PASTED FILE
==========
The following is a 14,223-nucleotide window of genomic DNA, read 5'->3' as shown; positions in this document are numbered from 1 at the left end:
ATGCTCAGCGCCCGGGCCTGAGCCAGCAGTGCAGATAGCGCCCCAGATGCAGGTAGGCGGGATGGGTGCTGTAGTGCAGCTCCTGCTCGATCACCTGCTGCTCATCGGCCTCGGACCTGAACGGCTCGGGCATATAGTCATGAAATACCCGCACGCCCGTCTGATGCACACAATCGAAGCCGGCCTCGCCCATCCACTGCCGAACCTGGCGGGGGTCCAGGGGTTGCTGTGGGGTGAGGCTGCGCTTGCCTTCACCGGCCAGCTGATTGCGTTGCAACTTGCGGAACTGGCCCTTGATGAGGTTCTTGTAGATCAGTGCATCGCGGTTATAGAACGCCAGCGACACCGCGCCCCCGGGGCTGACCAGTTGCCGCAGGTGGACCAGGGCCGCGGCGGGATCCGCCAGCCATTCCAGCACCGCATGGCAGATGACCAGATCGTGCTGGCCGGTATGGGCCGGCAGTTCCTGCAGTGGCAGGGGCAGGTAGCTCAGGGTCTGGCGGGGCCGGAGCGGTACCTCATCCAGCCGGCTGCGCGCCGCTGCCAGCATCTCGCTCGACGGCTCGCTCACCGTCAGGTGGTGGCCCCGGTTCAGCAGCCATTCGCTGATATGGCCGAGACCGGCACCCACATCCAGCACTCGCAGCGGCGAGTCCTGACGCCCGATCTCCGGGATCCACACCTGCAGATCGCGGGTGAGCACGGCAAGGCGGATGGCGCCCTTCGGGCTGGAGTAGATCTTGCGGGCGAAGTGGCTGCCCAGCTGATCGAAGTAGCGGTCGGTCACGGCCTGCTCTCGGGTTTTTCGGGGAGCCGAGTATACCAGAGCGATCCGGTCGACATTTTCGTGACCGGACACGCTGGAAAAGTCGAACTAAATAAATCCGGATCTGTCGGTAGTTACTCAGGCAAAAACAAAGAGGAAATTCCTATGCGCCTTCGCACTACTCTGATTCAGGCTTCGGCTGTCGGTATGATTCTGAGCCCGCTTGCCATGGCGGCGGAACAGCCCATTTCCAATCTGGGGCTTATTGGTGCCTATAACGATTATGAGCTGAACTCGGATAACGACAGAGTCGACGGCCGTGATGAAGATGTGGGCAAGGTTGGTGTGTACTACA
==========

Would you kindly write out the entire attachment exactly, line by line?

The following is a 14,223-nucleotide window of genomic DNA, read 5'->3' as shown; positions in this document are numbered from 1 at the left end:
ATGCTCAGCGCCCGGGCCTGAGCCAGCAGTGCAGATAGCGCCCCAGATGCAGGTAGGCGGGATGGGTGCTGTAGTGCAGCTCCTGCTCGATCACCTGCTGCTCATCGGCCTCGGACCTGAACGGCTCGGGCATATAGTCATGAAATACCCGCACGCCCGTCTGATGCACACAATCGAAGCCGGCCTCGCCCATCCACTGCCGAACCTGGCGGGGGTCCAGGGGTTGCTGTGGGGTGAGGCTGCGCTTGCCTTCACCGGCCAGCTGATTGCGTTGCAACTTGCGGAACTGGCCCTTGATGAGGTTCTTGTAGATCAGTGCATCGCGGTTATAGAACGCCAGCGACACCGCGCCCCCGGGGCTGACCAGTTGCCGCAGGTGGACCAGGGCCGCGGCGGGATCCGCCAGCCATTCCAGCACCGCATGGCAGATGACCAGATCGTGCTGGCCGGTATGGGCCGGCAGTTCCTGCAGTGGCAGGGGCAGGTAGCTCAGGGTCTGGCGGGGCCGGAGCGGTACCTCATCCAGCCGGCTGCGCGCCGCTGCCAGCATCTCGCTCGACGGCTCGCTCACCGTCAGGTGGTGGCCCCGGTTCAGCAGCCATTCGCTGATATGGCCGAGACCGGCACCCACATCCAGCACTCGCAGCGGCGAGTCCTGACGCCCGATCTCCGGGATCCACACCTGCAGATCGCGGGTGAGCACGGCAAGGCGGATGGCGCCCTTCGGGCTGGAGTAGATCTTGCGGGCGAAGTGGCTGCCCAGCTGATCGAAGTAGCGGTCGGTCACGGCCTGCTCTCGGGTTTTTCGGGGAGCCGAGTATACCAGAGCGATCCGGTCGACATTTTCGTGACCGGACACGCTGGAAAAGTCGAACTAAATAAATCCGGATCTGTCGGTAGTTACTCAGGCAAAAACAAAGAGGAAATTCCTATGCGCCTTCGCACTACTCTGATTCAGGCTTCGGCTGTCGGTATGATTCTGAGCCCGCTTGCCATGGCGGCGGAACAGCCCATTTCCAATCTGGGGCTTATTGGTGCCTATAACGATTATGAGCTGAACTCGGATAACGACAGAGTCGACGGCCGTGATGAAGATGTGGGCAAGGTTGGTGTGTACTACA